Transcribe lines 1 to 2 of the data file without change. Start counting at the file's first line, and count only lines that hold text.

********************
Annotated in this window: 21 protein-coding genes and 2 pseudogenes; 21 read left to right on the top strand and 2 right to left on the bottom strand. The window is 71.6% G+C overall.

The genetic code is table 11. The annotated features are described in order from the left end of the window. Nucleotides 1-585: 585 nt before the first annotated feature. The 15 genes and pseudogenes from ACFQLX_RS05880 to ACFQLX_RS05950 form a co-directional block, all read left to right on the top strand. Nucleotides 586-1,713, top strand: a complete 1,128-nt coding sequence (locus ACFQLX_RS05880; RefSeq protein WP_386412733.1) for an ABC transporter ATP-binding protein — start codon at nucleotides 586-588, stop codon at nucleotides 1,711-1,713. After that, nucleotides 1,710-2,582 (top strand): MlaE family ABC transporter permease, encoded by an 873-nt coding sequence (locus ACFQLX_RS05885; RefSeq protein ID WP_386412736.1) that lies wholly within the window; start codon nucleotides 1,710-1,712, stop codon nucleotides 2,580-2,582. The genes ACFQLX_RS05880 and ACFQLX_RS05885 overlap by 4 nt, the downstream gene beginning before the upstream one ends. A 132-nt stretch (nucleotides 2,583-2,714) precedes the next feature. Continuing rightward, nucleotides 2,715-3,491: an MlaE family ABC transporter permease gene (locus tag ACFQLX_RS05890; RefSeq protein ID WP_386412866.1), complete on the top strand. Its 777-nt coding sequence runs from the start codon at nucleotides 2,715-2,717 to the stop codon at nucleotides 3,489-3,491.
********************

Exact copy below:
Annotated in this window: 21 protein-coding genes and 2 pseudogenes; 21 read left to right on the top strand and 2 right to left on the bottom strand. The window is 71.6% G+C overall.

The genetic code is table 11. The annotated features are described in order from the left end of the window. Nucleotides 1-585: 585 nt before the first annotated feature. The 15 genes and pseudogenes from ACFQLX_RS05880 to ACFQLX_RS05950 form a co-directional block, all read left to right on the top strand. Nucleotides 586-1,713, top strand: a complete 1,128-nt coding sequence (locus ACFQLX_RS05880; RefSeq protein WP_386412733.1) for an ABC transporter ATP-binding protein — start codon at nucleotides 586-588, stop codon at nucleotides 1,711-1,713. After that, nucleotides 1,710-2,582 (top strand): MlaE family ABC transporter permease, encoded by an 873-nt coding sequence (locus ACFQLX_RS05885; RefSeq protein ID WP_386412736.1) that lies wholly within the window; start codon nucleotides 1,710-1,712, stop codon nucleotides 2,580-2,582. The genes ACFQLX_RS05880 and ACFQLX_RS05885 overlap by 4 nt, the downstream gene beginning before the upstream one ends. A 132-nt stretch (nucleotides 2,583-2,714) precedes the next feature. Continuing rightward, nucleotides 2,715-3,491: an MlaE family ABC transporter permease gene (locus tag ACFQLX_RS05890; RefSeq protein ID WP_386412866.1), complete on the top strand. Its 777-nt coding sequence runs from the start codon at nucleotides 2,715-2,717 to the stop codon at nucleotides 3,489-3,491.